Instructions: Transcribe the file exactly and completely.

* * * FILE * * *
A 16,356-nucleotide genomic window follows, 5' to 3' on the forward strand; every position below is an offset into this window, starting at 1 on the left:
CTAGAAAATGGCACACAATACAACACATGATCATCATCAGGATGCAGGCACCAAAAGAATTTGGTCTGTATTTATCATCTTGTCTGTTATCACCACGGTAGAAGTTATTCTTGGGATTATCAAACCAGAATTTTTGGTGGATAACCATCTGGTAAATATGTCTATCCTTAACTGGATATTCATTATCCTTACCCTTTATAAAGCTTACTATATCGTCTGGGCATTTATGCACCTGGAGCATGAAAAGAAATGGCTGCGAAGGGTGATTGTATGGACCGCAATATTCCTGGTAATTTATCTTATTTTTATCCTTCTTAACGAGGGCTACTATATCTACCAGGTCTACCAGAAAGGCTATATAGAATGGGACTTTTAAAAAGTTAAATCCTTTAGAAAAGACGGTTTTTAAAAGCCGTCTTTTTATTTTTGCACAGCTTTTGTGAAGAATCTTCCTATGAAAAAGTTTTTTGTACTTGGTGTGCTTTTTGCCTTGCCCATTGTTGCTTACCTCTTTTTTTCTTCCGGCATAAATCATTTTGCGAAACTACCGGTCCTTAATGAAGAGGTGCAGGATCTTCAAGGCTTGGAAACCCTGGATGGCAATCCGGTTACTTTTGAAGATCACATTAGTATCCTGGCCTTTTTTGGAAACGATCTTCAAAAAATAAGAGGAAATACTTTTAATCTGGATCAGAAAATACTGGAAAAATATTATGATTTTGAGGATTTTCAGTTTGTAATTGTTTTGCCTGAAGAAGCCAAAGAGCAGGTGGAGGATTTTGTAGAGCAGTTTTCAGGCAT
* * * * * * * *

A 16,356-nucleotide genomic window follows, 5' to 3' on the forward strand; every position below is an offset into this window, starting at 1 on the left:
CTAGAAAATGGCACACAATACAACACATGATCATCATCAGGATGCAGGCACCAAAAGAATTTGGTCTGTATTTATCATCTTGTCTGTTATCACCACGGTAGAAGTTATTCTTGGGATTATCAAACCAGAATTTTTGGTGGATAACCATCTGGTAAATATGTCTATCCTTAACTGGATATTCATTATCCTTACCCTTTATAAAGCTTACTATATCGTCTGGGCATTTATGCACCTGGAGCATGAAAAGAAATGGCTGCGAAGGGTGATTGTATGGACCGCAATATTCCTGGTAATTTATCTTATTTTTATCCTTCTTAACGAGGGCTACTATATCTACCAGGTCTACCAGAAAGGCTATATAGAATGGGACTTTTAAAAAGTTAAATCCTTTAGAAAAGACGGTTTTTAAAAGCCGTCTTTTTATTTTTGCACAGCTTTTGTGAAGAATCTTCCTATGAAAAAGTTTTTTGTACTTGGTGTGCTTTTTGCCTTGCCCATTGTTGCTTACCTCTTTTTTTCTTCCGGCATAAATCATTTTGCGAAACTACCGGTCCTTAATGAAGAGGTGCAGGATCTTCAAGGCTTGGAAACCCTGGATGGCAATCCGGTTACTTTTGAAGATCACATTAGTATCCTGGCCTTTTTTGGAAACGATCTTCAAAAAATAAGAGGAAATACTTTTAATCTGGATCAGAAAATACTGGAAAAATATTATGATTTTGAGGATTTTCAGTTTGTAATTGTTTTGCCTGAAGAAGCCAAAGAGCAGGTGGAGGATTTTGTAGAGCAGTTTTCAGGCAT